What makes you think that? What studies have you looked at? I agree that she should try to recoup any monies that the county has spent because of the opioid epidemic when possible. You are right about the illegal drugs, they come from mostly China and Afghanistan. But according to Bridget G. Brennan, New York Special Narcotics Prosecutor “We didn’t develop an opioid epidemic until there was a huge surplus of opioids, which started with pharmaceutical drugs. They have finally gone after Rochester Drug Co-Operative, one of the top 10 largest drug distributors in the US, charging them with conspiracy to violate narcotics laws, conspiracy to defraud the U.S., and willfully failing to file suspicious order reports. If you give a town enough drugs that every person in it would get approx. 300 opioids a year than you know something is wrong. Between 2012 and 2016, Rochester Drug Co-Operative is accused of distributing tens of millions of doses of oxycodone, fentanyl and other opioids to pharmacies that its own compliance department found had no legitimate need for them. They found about 8,300 potentially suspicious 'orders of interest,' including thousands of oxycodone orders between 2012 and 2016, but only reported four. Governments need to oversee the use of narcotics for just this sort of reason. They don’t tell doctors how to practice medicine. But with some, including some here in Loudoun, open their door for suspicious people, many from W.VA, on a regular basis. There is good money in it. So they should see if the same people are coming in every month for a different ailment that they want opioids for. That is why they are limited on how much can be prescribed at 1 time and they have to be accounted for.

jke

Why do peoples bad choices always cost us the taxpayer?

amerigirl

Greed

Concerned

Is this the type of litigation a county typically takes on? Ms. Randall should first find a county attorney that hasn't been arrested for assault (or whatever the charge was involving his wife) because that directly costs a county $, an attorney that actually pays his own attorneys and does not need to be sued over bills, an attorney that does not spend $150,000 to lose a constitutional case against the chair, and an attorney that wasn't personally sued for the deprivation of civil rights... then, maybe a county attorney can uphold the law and not engage in boondoggles for show. #MeTooForLoudoun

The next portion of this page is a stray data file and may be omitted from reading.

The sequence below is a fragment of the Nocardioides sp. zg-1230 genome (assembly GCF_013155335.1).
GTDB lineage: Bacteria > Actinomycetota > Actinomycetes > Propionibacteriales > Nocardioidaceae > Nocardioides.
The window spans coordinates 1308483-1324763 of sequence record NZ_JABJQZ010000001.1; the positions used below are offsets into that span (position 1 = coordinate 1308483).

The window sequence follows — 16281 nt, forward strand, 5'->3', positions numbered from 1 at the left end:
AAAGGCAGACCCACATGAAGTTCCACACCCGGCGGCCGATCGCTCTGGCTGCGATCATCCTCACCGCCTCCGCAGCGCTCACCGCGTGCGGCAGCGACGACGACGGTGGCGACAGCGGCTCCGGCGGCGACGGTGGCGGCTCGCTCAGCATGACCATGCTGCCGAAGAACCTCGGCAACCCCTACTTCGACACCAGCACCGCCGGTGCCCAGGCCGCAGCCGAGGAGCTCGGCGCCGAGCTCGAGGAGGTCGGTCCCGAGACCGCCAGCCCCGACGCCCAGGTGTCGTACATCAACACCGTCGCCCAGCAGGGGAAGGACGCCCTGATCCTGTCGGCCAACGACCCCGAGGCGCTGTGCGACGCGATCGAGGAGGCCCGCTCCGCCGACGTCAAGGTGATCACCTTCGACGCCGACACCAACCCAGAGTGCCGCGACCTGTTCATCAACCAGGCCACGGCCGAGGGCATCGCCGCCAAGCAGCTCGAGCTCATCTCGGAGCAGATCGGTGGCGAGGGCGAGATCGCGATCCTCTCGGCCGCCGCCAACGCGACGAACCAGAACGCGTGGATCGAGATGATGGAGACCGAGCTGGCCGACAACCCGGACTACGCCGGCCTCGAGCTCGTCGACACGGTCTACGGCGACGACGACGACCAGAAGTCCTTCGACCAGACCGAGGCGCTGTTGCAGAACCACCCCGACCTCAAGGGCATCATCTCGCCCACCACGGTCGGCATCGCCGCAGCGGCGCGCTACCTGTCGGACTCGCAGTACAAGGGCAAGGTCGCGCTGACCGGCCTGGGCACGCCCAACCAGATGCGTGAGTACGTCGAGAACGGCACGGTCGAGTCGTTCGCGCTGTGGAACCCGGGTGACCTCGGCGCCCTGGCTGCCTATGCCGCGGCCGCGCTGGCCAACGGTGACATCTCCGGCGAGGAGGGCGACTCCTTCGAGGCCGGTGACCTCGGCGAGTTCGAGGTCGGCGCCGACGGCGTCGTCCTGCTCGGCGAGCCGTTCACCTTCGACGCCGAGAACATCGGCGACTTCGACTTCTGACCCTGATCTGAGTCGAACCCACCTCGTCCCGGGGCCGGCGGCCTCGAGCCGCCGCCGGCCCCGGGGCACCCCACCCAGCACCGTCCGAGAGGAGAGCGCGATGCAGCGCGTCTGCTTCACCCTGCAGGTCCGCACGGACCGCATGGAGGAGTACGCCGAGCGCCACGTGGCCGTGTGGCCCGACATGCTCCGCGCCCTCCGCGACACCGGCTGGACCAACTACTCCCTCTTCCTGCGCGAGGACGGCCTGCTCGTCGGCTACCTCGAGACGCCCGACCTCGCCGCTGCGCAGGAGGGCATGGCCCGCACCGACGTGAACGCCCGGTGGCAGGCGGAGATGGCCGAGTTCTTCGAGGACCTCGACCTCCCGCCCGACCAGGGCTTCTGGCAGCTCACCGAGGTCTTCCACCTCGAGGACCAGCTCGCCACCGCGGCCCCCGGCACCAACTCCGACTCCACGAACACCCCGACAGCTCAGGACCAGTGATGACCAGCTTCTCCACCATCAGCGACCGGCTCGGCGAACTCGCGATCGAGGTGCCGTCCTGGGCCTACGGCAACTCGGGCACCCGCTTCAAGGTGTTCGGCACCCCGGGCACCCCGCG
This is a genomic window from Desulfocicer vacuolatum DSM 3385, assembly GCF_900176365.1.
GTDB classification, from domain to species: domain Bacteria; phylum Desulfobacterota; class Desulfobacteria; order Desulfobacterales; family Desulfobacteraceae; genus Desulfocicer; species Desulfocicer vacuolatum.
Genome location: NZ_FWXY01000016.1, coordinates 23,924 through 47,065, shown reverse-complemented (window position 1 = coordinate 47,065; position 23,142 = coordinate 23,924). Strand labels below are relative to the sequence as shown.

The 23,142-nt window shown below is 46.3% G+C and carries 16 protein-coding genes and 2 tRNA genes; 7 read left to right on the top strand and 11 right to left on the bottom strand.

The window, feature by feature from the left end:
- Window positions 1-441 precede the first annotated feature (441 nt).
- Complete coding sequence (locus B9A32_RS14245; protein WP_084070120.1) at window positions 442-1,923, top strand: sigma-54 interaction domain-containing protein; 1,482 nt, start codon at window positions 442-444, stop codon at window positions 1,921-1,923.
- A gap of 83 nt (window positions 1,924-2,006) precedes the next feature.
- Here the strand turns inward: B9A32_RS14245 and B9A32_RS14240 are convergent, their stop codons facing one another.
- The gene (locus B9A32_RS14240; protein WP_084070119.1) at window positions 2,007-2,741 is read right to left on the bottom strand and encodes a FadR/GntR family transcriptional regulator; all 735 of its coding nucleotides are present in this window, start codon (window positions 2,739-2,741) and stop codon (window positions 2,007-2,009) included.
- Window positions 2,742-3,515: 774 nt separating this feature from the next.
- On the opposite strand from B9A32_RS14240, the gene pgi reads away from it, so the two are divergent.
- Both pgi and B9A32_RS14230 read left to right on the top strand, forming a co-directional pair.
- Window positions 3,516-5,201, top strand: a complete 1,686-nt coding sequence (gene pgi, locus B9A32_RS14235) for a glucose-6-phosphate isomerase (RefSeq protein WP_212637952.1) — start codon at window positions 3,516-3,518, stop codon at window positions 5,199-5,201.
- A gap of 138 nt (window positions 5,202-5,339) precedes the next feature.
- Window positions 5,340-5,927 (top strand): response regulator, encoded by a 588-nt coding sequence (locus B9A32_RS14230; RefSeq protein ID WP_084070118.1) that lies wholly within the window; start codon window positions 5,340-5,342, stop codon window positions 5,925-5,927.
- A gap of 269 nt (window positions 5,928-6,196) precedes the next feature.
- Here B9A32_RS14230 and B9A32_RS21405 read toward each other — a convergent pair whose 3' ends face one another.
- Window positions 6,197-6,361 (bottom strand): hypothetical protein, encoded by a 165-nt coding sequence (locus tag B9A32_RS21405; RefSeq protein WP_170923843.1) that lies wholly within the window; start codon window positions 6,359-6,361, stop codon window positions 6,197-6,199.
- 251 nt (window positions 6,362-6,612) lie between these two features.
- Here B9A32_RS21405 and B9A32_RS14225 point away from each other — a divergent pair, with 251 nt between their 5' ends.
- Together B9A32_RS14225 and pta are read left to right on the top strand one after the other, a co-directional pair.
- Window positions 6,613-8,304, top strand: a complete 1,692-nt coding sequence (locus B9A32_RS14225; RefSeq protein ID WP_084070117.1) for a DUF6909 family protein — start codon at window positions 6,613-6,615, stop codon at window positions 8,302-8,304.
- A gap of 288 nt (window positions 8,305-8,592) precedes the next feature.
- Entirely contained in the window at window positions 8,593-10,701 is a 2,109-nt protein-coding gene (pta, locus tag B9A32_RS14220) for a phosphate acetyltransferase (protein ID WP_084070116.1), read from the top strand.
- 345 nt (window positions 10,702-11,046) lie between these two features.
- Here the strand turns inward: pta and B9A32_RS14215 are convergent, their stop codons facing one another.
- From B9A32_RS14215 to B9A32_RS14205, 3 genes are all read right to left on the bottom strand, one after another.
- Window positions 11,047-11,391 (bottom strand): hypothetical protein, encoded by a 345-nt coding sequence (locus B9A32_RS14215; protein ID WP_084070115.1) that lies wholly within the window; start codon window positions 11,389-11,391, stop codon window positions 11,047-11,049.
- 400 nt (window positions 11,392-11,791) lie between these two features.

amerigirl

Why wouldn't you ant the money if she can get it? It's tax payer money that is covering the cost of the epidemic, if we can get some of it back we should go for it. Are you just saying that because she is democratic? Would you really feel the same way if a republican said they were getting money that tax payers have to pay?

Lola71

The opiod crisis is more than prescription drugs...we have a "heroin" epidemic that is consuming the youth...it is not just started with a prescription for pain. There have been far more deaths from recreational opiod use than prescribed at least in my personal experience. Too many!! We have a problem that is coming in to Baltimore through that harbor. Not to get political, but it seems to me that we have enemies who know exactly how to kill us. Here's a thought.... Are most of our physicians foreign? Do most of the drugs come in from foreign countries? We have a huge problem... The ignorance of ourselves!!! We do what we want, ignore what we don't want to see, and blame someone else for everything! Ridiculous! When we open our eyes and accept responsibility for allowing this to happen, we can finally do something about it... money only puts a bandaid on it.

scottva

- Opioids accounted for more than 47,000 deaths in 2017 in the US
- Loudoun County is seeking $80m from Opioid manufacturers